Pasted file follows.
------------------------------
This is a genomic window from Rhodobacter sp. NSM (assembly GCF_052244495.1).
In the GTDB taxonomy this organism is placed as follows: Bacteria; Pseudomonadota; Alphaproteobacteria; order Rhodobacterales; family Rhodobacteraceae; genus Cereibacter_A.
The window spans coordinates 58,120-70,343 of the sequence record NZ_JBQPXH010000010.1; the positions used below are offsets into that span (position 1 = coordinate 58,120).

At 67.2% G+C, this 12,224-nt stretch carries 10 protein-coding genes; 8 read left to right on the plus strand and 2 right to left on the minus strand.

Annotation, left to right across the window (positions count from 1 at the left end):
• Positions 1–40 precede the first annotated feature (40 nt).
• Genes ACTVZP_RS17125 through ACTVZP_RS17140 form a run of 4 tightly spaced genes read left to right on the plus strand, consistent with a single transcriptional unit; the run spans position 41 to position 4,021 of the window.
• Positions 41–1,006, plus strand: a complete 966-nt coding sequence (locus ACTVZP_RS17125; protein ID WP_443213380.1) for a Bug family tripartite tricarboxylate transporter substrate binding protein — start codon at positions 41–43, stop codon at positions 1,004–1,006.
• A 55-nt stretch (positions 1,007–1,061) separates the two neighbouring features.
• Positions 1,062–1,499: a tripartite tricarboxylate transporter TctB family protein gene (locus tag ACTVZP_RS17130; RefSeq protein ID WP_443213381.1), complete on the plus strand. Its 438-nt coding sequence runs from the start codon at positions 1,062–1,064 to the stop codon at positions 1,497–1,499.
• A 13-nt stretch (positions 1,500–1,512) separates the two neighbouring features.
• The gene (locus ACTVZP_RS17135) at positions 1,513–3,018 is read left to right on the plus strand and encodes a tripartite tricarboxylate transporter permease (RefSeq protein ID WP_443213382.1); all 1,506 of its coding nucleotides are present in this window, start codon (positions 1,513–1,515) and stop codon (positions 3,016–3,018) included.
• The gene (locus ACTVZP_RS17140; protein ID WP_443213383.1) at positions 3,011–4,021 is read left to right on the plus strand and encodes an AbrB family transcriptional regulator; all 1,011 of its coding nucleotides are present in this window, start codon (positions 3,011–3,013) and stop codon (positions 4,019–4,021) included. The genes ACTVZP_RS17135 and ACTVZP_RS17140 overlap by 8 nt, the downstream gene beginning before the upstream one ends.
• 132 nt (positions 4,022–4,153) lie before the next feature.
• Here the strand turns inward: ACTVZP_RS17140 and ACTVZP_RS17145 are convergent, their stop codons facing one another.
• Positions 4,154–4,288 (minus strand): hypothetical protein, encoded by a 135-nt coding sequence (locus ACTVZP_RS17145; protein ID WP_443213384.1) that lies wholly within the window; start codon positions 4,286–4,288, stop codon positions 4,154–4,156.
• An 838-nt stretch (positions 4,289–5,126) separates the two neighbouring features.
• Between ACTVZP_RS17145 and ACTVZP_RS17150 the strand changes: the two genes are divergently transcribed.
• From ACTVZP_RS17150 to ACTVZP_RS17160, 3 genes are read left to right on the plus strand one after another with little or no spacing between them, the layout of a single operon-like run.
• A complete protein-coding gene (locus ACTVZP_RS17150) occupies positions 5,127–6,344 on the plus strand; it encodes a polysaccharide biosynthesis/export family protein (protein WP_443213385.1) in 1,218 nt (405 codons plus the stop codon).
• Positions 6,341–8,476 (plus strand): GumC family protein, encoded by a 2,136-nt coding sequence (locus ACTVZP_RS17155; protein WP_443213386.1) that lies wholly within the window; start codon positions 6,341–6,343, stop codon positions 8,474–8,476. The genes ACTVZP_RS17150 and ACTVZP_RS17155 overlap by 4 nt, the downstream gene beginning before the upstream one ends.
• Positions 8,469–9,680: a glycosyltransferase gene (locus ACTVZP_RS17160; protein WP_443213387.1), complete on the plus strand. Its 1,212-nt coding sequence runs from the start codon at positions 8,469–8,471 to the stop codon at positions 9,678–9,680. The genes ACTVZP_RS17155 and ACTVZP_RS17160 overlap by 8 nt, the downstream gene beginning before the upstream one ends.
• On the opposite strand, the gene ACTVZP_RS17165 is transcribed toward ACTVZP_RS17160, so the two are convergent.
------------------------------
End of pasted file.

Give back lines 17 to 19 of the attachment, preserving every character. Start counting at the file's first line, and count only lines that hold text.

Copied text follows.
• An 838-nt stretch (positions 4,289–5,126) separates the two neighbouring features.
• Between ACTVZP_RS17145 and ACTVZP_RS17150 the strand changes: the two genes are divergently transcribed.
• From ACTVZP_RS17150 to ACTVZP_RS17160, 3 genes are read left to right on the plus strand one after another with little or no spacing between them, the layout of a single operon-like run.